Saturday, September 18, 2010

Why Don't We Say the Pledge of Allegiance in Church?

My opinion only: this is not necessarily anyone else's position, and is certainly no official statement.
In my elementary-school days, we said the Pledge of Allegiance to the flag every morning.
I pledge allegiance to the flag of the United States of America and to the republic for which it stands, one nation under God, indivisible with justice for all.
Yes, by the time I got to elementary school in the early 1960s, "under God" was in the Pledge. I suppose I recited these lines a thousand times.

So why don't we say the Pledge in church? We worship the Lord in church, don't we? Why not pledge allegiance to the flag? I mean, we said it in school.

I'm being rhetorical of course. We don't say the pledge of allegiance because it's not appropriate in church. The church isn't a government institution; it isn't even particularly an American institution. People from every nation, tribe, people and language are welcome to worship in church, as they will be in heaven (Revelation 7:9).

Jesus didn't have a lot of nice things to say about the government in his day. When Pilate questioned our Lord, he refused to answer and paid no attention to Pilate's power:

Pilate ... went back inside the palace. "Where do you come from?" he asked Jesus, but Jesus gave him no answer.

"Do you refuse to speak to me?" Pilate said. "Don't you realize I have power either to free you or to crucify you?"

Jesus answered, "You would have no power over me if it were not given to you from above. Therefore the one who handed me over to you is guilty of a greater sin."

John 19:8-11
No, Jesus is no fan of any human government. Neither is his Father: "the one enthroned in heaven laughs; the Lord holds them in derision" (from Psalm 2:4, sort of).

What about Jesus's comment that we should render unto Caesar what's Caesar's? (Matthew 22:16-21) The context there was taxes -- i.e., the government required everyone to pay taxes. Our government doesn't require us to say the Pledge in church. It doesn't require us to have a national flag on our church buildings. So that simply doesn't apply to this situation.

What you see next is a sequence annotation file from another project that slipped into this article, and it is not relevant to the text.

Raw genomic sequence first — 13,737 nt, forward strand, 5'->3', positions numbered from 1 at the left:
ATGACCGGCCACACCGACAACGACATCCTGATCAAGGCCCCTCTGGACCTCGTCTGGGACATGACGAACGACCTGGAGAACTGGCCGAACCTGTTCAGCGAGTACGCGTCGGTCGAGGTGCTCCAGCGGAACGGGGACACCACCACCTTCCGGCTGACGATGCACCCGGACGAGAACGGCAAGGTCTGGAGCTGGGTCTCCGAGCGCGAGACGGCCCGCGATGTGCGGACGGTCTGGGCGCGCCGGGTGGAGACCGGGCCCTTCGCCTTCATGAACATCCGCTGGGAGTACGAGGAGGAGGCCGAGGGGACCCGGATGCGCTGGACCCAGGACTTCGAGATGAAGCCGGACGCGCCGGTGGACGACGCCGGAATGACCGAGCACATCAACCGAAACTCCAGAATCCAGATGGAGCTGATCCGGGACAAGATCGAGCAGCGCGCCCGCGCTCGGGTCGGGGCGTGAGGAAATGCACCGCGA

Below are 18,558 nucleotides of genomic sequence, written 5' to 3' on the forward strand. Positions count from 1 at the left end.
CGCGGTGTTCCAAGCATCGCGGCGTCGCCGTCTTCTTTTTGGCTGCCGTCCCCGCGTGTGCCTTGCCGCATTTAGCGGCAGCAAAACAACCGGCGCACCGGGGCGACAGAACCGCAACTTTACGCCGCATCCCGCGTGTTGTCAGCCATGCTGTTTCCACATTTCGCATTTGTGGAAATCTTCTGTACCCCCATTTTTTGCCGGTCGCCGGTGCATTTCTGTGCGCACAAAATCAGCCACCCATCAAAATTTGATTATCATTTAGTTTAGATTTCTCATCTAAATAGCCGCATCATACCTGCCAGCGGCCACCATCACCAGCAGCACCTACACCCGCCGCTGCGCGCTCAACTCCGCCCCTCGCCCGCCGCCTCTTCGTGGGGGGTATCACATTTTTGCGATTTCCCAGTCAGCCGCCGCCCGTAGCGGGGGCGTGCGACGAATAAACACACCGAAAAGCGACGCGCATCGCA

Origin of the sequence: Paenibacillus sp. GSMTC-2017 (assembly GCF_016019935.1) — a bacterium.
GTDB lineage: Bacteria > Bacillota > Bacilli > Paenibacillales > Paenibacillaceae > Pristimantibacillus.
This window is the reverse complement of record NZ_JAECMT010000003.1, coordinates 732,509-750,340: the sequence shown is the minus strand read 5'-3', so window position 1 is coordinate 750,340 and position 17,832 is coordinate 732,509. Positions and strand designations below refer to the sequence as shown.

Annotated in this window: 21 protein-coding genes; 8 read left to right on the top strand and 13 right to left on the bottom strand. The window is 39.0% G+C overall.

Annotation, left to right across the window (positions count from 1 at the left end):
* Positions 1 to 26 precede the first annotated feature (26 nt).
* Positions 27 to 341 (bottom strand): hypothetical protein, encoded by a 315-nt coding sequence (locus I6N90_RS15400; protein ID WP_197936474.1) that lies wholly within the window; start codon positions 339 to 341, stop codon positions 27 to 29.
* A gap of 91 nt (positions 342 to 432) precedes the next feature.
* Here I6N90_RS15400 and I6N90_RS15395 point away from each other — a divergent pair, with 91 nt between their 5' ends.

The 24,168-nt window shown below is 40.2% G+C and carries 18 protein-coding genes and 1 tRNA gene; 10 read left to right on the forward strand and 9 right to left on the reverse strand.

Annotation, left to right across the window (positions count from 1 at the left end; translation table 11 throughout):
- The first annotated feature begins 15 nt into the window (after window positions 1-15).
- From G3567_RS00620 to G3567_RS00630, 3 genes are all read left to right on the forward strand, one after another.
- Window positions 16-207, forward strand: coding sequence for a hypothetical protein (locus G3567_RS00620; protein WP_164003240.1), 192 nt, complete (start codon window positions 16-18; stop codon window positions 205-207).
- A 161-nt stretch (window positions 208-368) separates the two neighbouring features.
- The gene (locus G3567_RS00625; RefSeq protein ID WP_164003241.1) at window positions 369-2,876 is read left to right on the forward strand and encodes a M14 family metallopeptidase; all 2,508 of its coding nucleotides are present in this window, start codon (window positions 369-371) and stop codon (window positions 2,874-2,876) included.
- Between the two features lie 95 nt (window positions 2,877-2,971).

Besides that, it's likely Jesus didn't mean what we (or Wikipedia) usually think. This likely isn't about church/state separation; N.T. Wright points out the command from 1 Maccabees 2:68 to ‘Pay back to the Gentiles what is due to them, and keep the law’s commands’ is probably not talking about money. (from, page 5)
I want to be clear; I love my country and I have pledged allegiance to the flag and to our Republic. But the message of the gospel -- the good news of salvation in Jesus Christ our Lord -- is that there is one Lord, one Savior. He is King of Kings and Lord of Lords; his kingdom will last forever whereas the kingdoms of the earth are as nothing (cf. Isaiah 40:15-23).

And so it is inappropriate to say the Pledge of Allegiance in church. It is appropriate on the other hand to pray in our legislative sessions, to ask blessings of our Lord at inaugurations and other state affairs.

But when we worship the Lord we should put aside lesser things. The Pledge of Allegiance is a great and a good thing but it is too small a thing to do in church.

And how about raising the flag in church?

Frankly I'm astonished that we are even having this discussion. Should we not put away lesser things when we gather together to worship the Lord? What am I missing? Somebody help me out?

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